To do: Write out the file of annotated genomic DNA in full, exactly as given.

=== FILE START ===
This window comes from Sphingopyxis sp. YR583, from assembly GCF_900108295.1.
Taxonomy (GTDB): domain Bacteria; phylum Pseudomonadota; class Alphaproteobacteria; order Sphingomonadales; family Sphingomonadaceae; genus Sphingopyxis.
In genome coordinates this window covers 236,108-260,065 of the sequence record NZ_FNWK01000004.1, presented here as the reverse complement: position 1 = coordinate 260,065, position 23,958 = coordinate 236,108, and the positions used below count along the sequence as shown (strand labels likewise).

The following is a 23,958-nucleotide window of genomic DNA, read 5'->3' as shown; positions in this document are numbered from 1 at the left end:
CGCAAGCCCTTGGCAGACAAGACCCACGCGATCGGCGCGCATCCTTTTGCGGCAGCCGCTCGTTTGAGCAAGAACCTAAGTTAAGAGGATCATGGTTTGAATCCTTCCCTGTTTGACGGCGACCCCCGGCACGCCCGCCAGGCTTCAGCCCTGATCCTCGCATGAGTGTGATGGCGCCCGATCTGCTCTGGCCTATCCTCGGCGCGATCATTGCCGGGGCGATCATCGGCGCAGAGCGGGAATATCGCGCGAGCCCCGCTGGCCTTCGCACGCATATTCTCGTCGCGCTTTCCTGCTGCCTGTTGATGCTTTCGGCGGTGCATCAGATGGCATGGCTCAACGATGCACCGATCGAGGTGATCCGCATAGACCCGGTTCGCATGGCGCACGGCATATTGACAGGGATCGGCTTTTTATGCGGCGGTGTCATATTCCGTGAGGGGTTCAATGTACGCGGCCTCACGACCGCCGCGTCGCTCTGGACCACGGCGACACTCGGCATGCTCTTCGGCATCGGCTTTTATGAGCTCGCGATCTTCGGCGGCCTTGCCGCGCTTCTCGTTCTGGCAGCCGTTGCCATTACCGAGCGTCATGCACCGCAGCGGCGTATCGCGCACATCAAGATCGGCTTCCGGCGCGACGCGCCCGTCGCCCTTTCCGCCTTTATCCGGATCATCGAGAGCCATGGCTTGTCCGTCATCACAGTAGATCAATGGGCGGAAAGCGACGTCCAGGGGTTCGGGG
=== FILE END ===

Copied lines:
This window comes from Sphingopyxis sp. YR583, from assembly GCF_900108295.1.
Taxonomy (GTDB): domain Bacteria; phylum Pseudomonadota; class Alphaproteobacteria; order Sphingomonadales; family Sphingomonadaceae; genus Sphingopyxis.
In genome coordinates this window covers 236,108-260,065 of the sequence record NZ_FNWK01000004.1, presented here as the reverse complement: position 1 = coordinate 260,065, position 23,958 = coordinate 236,108, and the positions used below count along the sequence as shown (strand labels likewise).

The following is a 23,958-nucleotide window of genomic DNA, read 5'->3' as shown; positions in this document are numbered from 1 at the left end:
CGCAAGCCCTTGGCAGACAAGACCCACGCGATCGGCGCGCATCCTTTTGCGGCAGCCGCTCGTTTGAGCAAGAACCTAAGTTAAGAGGATCATGGTTTGAATCCTTCCCTGTTTGACGGCGACCCCCGGCACGCCCGCCAGGCTTCAGCCCTGATCCTCGCATGAGTGTGATGGCGCCCGATCTGCTCTGGCCTATCCTCGGCGCGATCATTGCCGGGGCGATCATCGGCGCAGAGCGGGAATATCGCGCGAGCCCCGCTGGCCTTCGCACGCATATTCTCGTCGCGCTTTCCTGCTGCCTGTTGATGCTTTCGGCGGTGCATCAGATGGCATGGCTCAACGATGCACCGATCGAGGTGATCCGCATAGACCCGGTTCGCATGGCGCACGGCATATTGACAGGGATCGGCTTTTTATGCGGCGGTGTCATATTCCGTGAGGGGTTCAATGTACGCGGCCTCACGACCGCCGCGTCGCTCTGGACCACGGCGACACTCGGCATGCTCTTCGGCATCGGCTTTTATGAGCTCGCGATCTTCGGCGGCCTTGCCGCGCTTCTCGTTCTGGCAGCCGTTGCCATTACCGAGCGTCATGCACCGCAGCGGCGTATCGCGCACATCAAGATCGGCTTCCGGCGCGACGCGCCCGTCGCCCTTTCCGCCTTTATCCGGATCATCGAGAGCCATGGCTTGTCCGTCATCACAGTAGATCAATGGGCGGAAAGCGACGTCCAGGGGTTCGGGG